The events also recognized two established professionals for their admirable work in the local community. The Communicator of the Year award was presented to Stephanie Klett, secretary of the Wisconsin Department of Tourism. Under her leadership, the Department of Tourism has earned an unprecedented 65 regional, national and international awards.

Carol Weber, recipient of the Dorothy Thomas Black award

Carol Weber, recipient of the Dorothy Thomas Black award

The Dorothy Thomas Black award was presented to Carol Seeger Weber, APR, director of communications and marketing at the Wisconsin Dental Association. Carol is a member of the board of directors for the chapter, serving as director-at-large. She also is a past president of the chapter.

The PRSA Paragon Awards were created in 1983 to honor public relations professionals on their exceptional work. A complete list of winners is included below.

You can view event photos on our Facebook page:



  1. Communicator of the Year Award: Stephanie Klett, secretary of the Wisconsin Department of Tourism
  1. Dorothy Thomas Black Award: Carol Seeger Weber, APR, director of communications and marketing at the Wisconsin Dental Association
  1. Best of Show:
  • Winner:
    • Bader Rutter – Zoetis, Hoof-Tec New Product Introduction
  • Finalists:
    • BVK – Weddings by Funjet Launch
    • BVK – Hawai’i Health Connector
    • Bader Rutter – Sauder Social Media Program
    • Celtic, Inc. – Edvests’ Big Apple Giveaway
  1. Social Media Campaigns:
  • Award of Merit
    • BVK – Guitars for Vets
    • BVK – Foresters
    • BVK – Funjet Vacations, The Funjet Insider
    • BVK – Mystik Lubricants
  • Award of Excellence
    • BVK – CITGO Fueling Good
    • BVK – Hawai’i Health Connector
    • Bader Rutter – Sauder Woodworking
    • BVK – Weddings by Funjet
  1. Community Relations:
  • Award of Merit
    • State Farm – Neighborhood Assist
  1. Public Service:
  • Award of Merit
    • State Farm – Celebrate My Drive
  1. Integrated Communications – Government/Nonprofit:
  • Award of Merit
    • Laughlin Constable – 2014 Wisconsin Department of Tourism Campaign
    • Bethesda – Peoria Community Engagement Campaign
  1. Integrated Communications – Business/Industry:
  • Award of Merit
    • American Transmission Co. – Helps Landowners to Grow Smart Campaign
    • Wisconsin Dental Association – “Own Your Smile” Oral Health Literacy, Public Awareness Campaign
  • Award of Excellence
    • Bader Rutter – Zoetis, 2014 Honoring Caregivers Program
    • Bethesda – Peoria Community Engagement Campaign
    • Celtic, Inc. – Edvest’s Big Apple Giveaway
    • Bader Rutter – Zoetis, Hoof-Tec Product Introduction
  1. PR Tactic (Media Relations) – Release/Other:
  • Award of Merit:
    • Laughlin Constable – Wisconsin Association of Nurses on behalf of Pfizer, School Nurses Vaccination Effort – No Shots, No School!
    • Bader Rutter – Case IH, Media Event/Farm Progress Show
  • Award of Excellence:
    • KOHLER Engines – Trade Editor’s Conference
  1. PR Tactic (Media Relations) – Press Kit; Services/Events:
  • Award of Merit:
    • Laughlin Constable – Wisconsin Tourism Media Kit
  • Award of Excellence:
    • Cramer-Krasselt – Appvion, Inc., Alpha Free Multimedia News Release
  1. Poster:
  • Award of Merit:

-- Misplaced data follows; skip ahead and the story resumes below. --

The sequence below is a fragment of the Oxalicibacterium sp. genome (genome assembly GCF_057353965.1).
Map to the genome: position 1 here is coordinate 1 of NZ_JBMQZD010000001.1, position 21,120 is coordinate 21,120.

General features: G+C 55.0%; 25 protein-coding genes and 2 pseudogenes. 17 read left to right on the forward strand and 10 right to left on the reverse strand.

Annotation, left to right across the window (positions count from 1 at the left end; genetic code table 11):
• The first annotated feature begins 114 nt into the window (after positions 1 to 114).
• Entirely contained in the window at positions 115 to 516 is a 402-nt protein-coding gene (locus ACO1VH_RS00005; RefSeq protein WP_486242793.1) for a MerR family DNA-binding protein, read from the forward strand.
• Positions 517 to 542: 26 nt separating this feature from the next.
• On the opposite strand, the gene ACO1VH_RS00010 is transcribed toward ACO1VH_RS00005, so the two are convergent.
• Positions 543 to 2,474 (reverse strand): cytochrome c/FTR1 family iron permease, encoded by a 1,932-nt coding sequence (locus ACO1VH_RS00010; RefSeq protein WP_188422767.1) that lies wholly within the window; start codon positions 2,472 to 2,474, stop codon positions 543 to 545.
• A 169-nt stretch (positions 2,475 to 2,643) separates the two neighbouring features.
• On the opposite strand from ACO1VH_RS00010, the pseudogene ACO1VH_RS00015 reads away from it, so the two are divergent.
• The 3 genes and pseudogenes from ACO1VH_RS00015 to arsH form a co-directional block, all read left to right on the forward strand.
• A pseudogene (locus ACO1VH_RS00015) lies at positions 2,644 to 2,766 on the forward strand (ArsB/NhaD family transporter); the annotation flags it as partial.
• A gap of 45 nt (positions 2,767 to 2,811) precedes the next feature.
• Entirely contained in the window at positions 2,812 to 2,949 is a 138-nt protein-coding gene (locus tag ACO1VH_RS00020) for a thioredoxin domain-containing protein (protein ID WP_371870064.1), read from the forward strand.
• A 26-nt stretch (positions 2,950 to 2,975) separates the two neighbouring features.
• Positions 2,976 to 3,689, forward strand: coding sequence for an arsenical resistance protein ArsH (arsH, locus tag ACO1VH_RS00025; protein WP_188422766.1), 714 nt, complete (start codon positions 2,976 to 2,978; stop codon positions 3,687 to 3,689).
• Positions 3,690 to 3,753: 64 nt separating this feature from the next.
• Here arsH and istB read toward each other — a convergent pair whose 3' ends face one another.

• Cramer-Krasselt – Evinrude, The Power to Choose
  1. Newsletter:
  • Award of Excellence:
    • Laughlin Constable – Wisconsin Industrial Sand Association, Spreading the Word e-newsletter
  1. Special Events
  • Award of Merit:
    • Cramer-Krasselt – Evinrude, Club Evinrude
  1. Brochure
  • Award of Excellence:
    • Carroll University – General Brochure
  1. Social Media Tactic
  • Award of Merit:
    • Cramer-Krasselt – TIKI Brand Outdoor Entertaining Blogger Program
  1. Online E-news
  • Award of Excellence
    • Bader Rutter – National Pork Board and National Pork Producers Council,

APR helps young PR pro take career to the next level

By Don Klein (@donklein99), director at large, PRSA Southeastern WisconsinSaige Smith

Saige Smith (@Saige_Smith), PR leader at GE Healthcare, is definitely making her mark as a young PR pro. Agency experience? Check. Corporate? Got it. Strategy chops? All day.

But with only five professional years under her belt, she thought of a way to take her career to the next level: Become APR.

If you’re not familiar with those three letters, APR stands for Accredited in Public Relations. It recognizes professionals who have mastered the knowledge, skills and abilities needed to develop and deliver strategic communications. The APR process involves an initial screen to test for qualifications; a readiness review presentation before a panel of seasoned PR leaders; and a comprehensive knowledge test. From there, it’s an ongoing commitment to professional development and bringing the best skills and thinking to work every day.

Saige was familiar with APR because a client at a former agency called it out as one of the reasons they invited that agency team to the new business table. A former supervisor – who is also APR – encouraged Saige to take a serious look at accreditation.

Finding support
As she got started, Saige and a few other applicants connected with Kelly Savage, APR, (@SF_KellySavage) the accreditation chairperson for the Southeast Wisconsin PRSA chapter.

“Kelly was great. She sat down with us and explained APR in a way that wasn’t intimidating. She helped me believe I could go for it and succeed in it.”

Because Saige didn’t quite have the industry experience that’s typical of an APR applicant, she needed to make her case to PRSA national in New York.

“It was a really casual phone call,” she recalled. “After a few questions they passed me on to the readiness review,” Saige said.

To prepare for the review, Saige dug into a huge campaign she conducted, clearly breaking out the goals, objectives, strategies and tactics she implemented. When it was time for the review, she faced a panel of three prominent Milwaukee area PR leaders.